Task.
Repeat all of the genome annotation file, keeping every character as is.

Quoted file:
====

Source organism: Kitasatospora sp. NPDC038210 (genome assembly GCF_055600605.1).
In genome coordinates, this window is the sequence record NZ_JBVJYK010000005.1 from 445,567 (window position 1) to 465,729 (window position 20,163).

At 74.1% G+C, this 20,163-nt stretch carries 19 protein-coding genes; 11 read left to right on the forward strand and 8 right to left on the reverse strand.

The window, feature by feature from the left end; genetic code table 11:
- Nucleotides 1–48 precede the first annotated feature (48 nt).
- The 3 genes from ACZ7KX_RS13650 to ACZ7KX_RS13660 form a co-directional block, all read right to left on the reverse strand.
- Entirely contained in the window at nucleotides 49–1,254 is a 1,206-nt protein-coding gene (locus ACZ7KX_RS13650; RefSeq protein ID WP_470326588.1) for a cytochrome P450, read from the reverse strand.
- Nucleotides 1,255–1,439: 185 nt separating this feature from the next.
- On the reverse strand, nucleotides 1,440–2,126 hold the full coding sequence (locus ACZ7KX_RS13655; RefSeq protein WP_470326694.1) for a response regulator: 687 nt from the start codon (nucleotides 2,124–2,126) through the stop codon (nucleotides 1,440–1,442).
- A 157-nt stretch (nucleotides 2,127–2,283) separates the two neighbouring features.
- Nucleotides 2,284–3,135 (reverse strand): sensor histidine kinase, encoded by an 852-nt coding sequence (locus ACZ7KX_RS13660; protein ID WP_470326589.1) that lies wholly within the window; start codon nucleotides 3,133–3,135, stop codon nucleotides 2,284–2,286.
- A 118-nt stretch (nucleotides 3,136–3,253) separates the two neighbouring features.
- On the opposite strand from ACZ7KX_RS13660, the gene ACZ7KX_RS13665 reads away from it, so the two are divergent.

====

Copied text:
Source organism: Kitasatospora sp. NPDC038210 (genome assembly GCF_055600605.1).
In genome coordinates, this window is the sequence record NZ_JBVJYK010000005.1 from 445,567 (window position 1) to 465,729 (window position 20,163).

At 74.1% G+C, this 20,163-nt stretch carries 19 protein-coding genes; 11 read left to right on the forward strand and 8 right to left on the reverse strand.

The window, feature by feature from the left end; genetic code table 11:
- Nucleotides 1–48 precede the first annotated feature (48 nt).
- The 3 genes from ACZ7KX_RS13650 to ACZ7KX_RS13660 form a co-directional block, all read right to left on the reverse strand.
- Entirely contained in the window at nucleotides 49–1,254 is a 1,206-nt protein-coding gene (locus ACZ7KX_RS13650; RefSeq protein ID WP_470326588.1) for a cytochrome P450, read from the reverse strand.
- Nucleotides 1,255–1,439: 185 nt separating this feature from the next.
- On the reverse strand, nucleotides 1,440–2,126 hold the full coding sequence (locus ACZ7KX_RS13655; RefSeq protein WP_470326694.1) for a response regulator: 687 nt from the start codon (nucleotides 2,124–2,126) through the stop codon (nucleotides 1,440–1,442).
- A 157-nt stretch (nucleotides 2,127–2,283) separates the two neighbouring features.
- Nucleotides 2,284–3,135 (reverse strand): sensor histidine kinase, encoded by an 852-nt coding sequence (locus ACZ7KX_RS13660; protein ID WP_470326589.1) that lies wholly within the window; start codon nucleotides 3,133–3,135, stop codon nucleotides 2,284–2,286.
- A 118-nt stretch (nucleotides 3,136–3,253) separates the two neighbouring features.
- On the opposite strand from ACZ7KX_RS13660, the gene ACZ7KX_RS13665 reads away from it, so the two are divergent.